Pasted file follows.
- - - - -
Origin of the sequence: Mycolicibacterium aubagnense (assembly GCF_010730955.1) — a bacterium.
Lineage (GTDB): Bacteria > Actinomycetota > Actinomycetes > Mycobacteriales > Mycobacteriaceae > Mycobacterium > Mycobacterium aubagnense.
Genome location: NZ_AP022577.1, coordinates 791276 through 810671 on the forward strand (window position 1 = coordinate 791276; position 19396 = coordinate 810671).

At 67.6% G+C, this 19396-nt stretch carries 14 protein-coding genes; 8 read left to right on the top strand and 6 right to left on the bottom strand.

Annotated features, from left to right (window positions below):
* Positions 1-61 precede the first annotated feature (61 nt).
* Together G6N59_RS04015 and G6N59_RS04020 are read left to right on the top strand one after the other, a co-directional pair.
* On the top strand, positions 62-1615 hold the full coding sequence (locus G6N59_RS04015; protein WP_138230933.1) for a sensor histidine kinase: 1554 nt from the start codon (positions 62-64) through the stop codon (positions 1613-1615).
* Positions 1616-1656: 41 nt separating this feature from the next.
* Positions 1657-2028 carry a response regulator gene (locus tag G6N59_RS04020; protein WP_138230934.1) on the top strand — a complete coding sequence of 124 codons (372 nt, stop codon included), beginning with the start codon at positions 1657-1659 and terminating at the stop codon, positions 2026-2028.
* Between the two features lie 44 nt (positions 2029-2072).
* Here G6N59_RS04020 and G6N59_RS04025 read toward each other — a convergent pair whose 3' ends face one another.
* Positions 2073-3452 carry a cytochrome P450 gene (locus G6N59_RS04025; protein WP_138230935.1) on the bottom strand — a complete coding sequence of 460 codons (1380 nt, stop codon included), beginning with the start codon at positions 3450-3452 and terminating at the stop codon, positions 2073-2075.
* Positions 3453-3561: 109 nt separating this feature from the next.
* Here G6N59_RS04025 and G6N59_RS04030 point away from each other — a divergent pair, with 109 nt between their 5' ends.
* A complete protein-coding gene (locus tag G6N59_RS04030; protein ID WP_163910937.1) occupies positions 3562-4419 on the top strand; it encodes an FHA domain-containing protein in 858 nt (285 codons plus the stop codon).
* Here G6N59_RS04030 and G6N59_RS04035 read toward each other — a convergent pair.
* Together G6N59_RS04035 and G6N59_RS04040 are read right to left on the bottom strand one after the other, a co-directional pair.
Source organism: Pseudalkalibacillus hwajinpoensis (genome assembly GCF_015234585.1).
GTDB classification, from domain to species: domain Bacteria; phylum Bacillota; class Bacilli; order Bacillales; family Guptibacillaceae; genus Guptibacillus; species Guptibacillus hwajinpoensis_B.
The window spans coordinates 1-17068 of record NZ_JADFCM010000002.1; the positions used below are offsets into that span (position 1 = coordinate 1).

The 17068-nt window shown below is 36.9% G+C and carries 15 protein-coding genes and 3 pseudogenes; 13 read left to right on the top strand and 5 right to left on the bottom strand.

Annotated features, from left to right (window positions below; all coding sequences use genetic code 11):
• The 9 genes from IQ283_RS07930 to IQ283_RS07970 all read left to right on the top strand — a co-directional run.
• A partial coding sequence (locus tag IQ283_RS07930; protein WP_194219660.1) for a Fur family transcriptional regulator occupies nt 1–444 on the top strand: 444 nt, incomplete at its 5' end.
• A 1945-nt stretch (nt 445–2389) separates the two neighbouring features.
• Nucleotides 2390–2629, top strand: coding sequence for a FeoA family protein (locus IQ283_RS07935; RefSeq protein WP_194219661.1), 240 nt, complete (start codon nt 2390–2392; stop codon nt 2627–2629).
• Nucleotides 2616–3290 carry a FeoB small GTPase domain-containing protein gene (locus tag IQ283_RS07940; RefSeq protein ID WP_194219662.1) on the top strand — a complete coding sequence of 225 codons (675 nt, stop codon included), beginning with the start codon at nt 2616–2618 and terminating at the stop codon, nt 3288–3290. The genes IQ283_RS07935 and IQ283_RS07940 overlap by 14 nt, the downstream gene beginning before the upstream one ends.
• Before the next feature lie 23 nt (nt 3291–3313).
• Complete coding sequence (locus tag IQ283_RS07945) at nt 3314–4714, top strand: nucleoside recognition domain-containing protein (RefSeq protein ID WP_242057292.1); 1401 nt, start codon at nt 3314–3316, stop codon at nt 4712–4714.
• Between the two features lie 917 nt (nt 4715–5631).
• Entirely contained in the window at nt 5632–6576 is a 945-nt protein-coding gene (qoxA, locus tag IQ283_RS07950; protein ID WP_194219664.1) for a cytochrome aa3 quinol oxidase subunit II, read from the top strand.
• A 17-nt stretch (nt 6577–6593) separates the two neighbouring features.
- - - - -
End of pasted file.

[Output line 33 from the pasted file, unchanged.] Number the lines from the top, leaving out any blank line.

• A 17-nt stretch (nt 6577–6593) separates the two neighbouring features.